Dallas lost a reluctant icon last week. Preservationist Virginia Savage McAlester gracefully and patiently educated, not just Dallas, but also the nation about the importance of preserving historic architecture. I like to think she passed with the knowledge that she made a difference — because she did.
Virginia would hate being called an icon, which is why I say “reluctant.” She was not someone that sought the spotlight, but she was uniquely and historically positioned to be in it.
Her dear friend and former Texas State Representative, Harryette Ehrhardt, filled me in on the family history.
Virginia’s father, Wallace Savage, was the Dallas mayor from 1949 to 1951. He championed civil rights, ended segregated ambulance service, and focused attention on the need for more housing for the African American community. Her father’s aunt and mother were among the first suffragettes. They were also the second and third women to receive law degrees from The University of Texas. Her mother, Dorothy, was a devoted activist and preservationist.
So you see, persistence, determination, and intelligence were embedded in her gene pool. Virginia was destined to create change.
Her persistence is why Fair Park stands as the most extensive collection of Art Deco architecture in America and why Swiss Avenue is forever protected from development. Her determination resulted in our historic districts. And her intelligence taught us all to understand that we can fight City Hall — and win — with education, skill, and above all, grace.
“Virginia devoted her incredible energy and intelligence to her calling as a preservationist,” Harryette said. “Her mission was to educate people about why we preserve historic architecture and to encourage them to become involved. She did her research. She knew how to get something done, and she knew who needed to be involved. Everything she did was for the good of the city.”
Nationally, Virginia is best known for her books. Her most significant title, A Field Guide to American Houses, is required reading for preservation and architecture students in many universities. It’s the book we at CandysDirt.com reference daily when writing about the historic homes of our city. It’s the preservationist’s bible.
What a lot of people may not know is the genesis of this book. Her partner and collaborator, Steve Clicque told me Virginia would frequently visit the Avery Architectural & Fine Arts Library at Columbia University in New York.
“She would go to the stacks and pull the old magazines from the 1940s, ’50s, and ’60s, and copy the photos, ” Steve said. “Then she’d come back to Dallas, compare them to what she saw here and wonder why she could not find the same thing in our neighborhoods. She began to write and create terminology for things that had no name. She invented the terms Minimal Traditional and Millenium Mansion.”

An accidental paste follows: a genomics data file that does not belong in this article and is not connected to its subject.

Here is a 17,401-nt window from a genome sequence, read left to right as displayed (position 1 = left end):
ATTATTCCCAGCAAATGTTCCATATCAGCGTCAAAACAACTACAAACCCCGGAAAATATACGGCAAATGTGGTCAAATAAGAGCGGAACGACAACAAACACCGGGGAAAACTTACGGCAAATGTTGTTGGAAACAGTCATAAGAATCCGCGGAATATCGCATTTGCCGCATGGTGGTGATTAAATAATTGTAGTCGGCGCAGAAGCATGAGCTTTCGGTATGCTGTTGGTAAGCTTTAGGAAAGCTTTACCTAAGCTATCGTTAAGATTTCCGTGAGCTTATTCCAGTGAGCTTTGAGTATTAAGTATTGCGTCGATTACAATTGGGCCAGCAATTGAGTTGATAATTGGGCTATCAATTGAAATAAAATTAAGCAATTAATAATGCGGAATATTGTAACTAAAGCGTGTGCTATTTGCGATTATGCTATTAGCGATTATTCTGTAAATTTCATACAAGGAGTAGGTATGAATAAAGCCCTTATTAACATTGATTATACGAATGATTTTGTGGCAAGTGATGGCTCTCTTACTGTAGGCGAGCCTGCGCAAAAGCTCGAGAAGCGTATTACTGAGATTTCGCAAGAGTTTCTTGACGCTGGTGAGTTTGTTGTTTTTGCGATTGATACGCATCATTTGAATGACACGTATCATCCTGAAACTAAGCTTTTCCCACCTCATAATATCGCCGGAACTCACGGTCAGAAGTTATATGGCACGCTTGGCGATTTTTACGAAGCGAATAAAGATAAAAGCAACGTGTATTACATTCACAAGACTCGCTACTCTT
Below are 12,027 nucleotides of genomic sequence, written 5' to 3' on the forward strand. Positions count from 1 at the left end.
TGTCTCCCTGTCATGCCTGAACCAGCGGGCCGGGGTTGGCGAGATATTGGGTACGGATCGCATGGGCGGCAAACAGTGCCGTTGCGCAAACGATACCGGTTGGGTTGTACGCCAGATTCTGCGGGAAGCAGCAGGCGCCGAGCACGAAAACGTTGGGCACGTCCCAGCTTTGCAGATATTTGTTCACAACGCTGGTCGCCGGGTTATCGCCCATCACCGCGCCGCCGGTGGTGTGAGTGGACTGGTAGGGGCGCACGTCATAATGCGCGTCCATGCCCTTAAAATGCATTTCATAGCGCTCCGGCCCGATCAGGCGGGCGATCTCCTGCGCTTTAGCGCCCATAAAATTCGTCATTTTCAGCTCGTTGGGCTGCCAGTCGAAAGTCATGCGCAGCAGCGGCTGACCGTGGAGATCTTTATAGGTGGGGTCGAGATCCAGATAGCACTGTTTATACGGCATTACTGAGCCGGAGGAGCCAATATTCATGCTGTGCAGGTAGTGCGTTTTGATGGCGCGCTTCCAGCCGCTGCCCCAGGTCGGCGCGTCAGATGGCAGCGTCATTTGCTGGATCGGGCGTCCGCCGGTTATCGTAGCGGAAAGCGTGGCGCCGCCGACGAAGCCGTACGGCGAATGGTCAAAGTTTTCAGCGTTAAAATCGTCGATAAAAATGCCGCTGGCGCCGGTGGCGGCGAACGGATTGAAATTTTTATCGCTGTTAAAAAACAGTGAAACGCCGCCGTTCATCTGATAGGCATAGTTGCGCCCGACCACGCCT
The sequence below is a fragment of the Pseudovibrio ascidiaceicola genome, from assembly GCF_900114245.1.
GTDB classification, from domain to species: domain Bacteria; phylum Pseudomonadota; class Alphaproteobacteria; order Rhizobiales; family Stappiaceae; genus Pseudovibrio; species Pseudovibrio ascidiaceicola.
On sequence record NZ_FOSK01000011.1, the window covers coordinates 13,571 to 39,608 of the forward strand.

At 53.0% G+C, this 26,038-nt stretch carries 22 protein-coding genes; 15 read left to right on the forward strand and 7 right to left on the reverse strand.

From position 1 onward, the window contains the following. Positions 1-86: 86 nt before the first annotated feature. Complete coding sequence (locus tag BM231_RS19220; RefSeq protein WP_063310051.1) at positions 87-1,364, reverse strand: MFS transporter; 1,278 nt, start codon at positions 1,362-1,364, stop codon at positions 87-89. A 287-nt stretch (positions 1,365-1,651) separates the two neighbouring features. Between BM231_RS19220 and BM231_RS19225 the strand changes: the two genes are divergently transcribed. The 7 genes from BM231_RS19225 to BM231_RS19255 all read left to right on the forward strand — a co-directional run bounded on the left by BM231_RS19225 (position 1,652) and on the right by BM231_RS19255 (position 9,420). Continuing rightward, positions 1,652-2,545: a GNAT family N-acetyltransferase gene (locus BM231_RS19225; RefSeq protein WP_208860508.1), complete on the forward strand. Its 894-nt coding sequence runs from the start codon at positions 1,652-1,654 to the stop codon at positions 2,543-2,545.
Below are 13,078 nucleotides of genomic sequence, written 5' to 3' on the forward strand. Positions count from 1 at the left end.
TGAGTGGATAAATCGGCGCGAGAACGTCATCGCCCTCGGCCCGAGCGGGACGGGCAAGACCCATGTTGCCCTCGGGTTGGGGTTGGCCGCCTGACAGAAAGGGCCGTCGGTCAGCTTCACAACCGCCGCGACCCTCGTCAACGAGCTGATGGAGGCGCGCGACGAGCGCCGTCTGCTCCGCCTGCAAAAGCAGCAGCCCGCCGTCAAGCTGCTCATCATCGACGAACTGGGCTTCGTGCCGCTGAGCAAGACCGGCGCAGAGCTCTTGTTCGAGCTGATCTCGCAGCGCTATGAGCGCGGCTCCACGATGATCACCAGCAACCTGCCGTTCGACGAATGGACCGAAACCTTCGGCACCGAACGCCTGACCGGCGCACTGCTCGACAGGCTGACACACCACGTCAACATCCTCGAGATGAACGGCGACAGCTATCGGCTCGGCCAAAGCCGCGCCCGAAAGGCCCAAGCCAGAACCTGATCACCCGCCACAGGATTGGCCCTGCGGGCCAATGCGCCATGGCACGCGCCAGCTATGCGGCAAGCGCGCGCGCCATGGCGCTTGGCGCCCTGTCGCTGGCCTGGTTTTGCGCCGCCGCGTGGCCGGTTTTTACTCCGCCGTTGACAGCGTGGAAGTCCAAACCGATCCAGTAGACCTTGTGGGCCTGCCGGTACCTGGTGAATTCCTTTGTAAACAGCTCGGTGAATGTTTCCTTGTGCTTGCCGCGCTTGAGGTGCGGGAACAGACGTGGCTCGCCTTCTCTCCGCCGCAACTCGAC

Research never stops for a preservationist. When Virginia was not advising a neighbor, recommending a course of action to a group, persuading a politician or championing a cause, she and Steve were on a plane.
Six to eight times a year, they took 10-day research trips. Virginia carried a camera with a long lens, and Steve had the wide-angle lens on his. Together they traveled the world, shooting thousands of photographs of houses from China to New Zealand.
“We frustrated our tour guides,” Steve said. “They wanted to show us where Rod Stewart lived, and we wanted to see the ordinary neighborhoods.”
Virginia never stopped working. She was always educating, writing, and leading by example.
“She was respected for her intelligence and diligence,” Steve said. “Her opponents always carried on cordial conversations with her because there was a level of respect for her. Virginia had the ability to understand the complicated, explain it, make a point, and stay focused.
Virginia was known as a preservationist, but above all she was a devoted mother, grandmother, and friend. Harryette shared a story with me that sums up all one need say about a life well-lived. It’s from her 9-year-old granddaughter, also named Virginia.
“She was talking about her grandmother to her mom,” Harryette said. (Little Virginia called her grandma Ginx.)
“I realize it doesn’t matter how long you live, it matters what you did in the time you were alive. It seems like Ginx lived a really long time because she did so much.”
Thank you, Virginia. We will all miss you.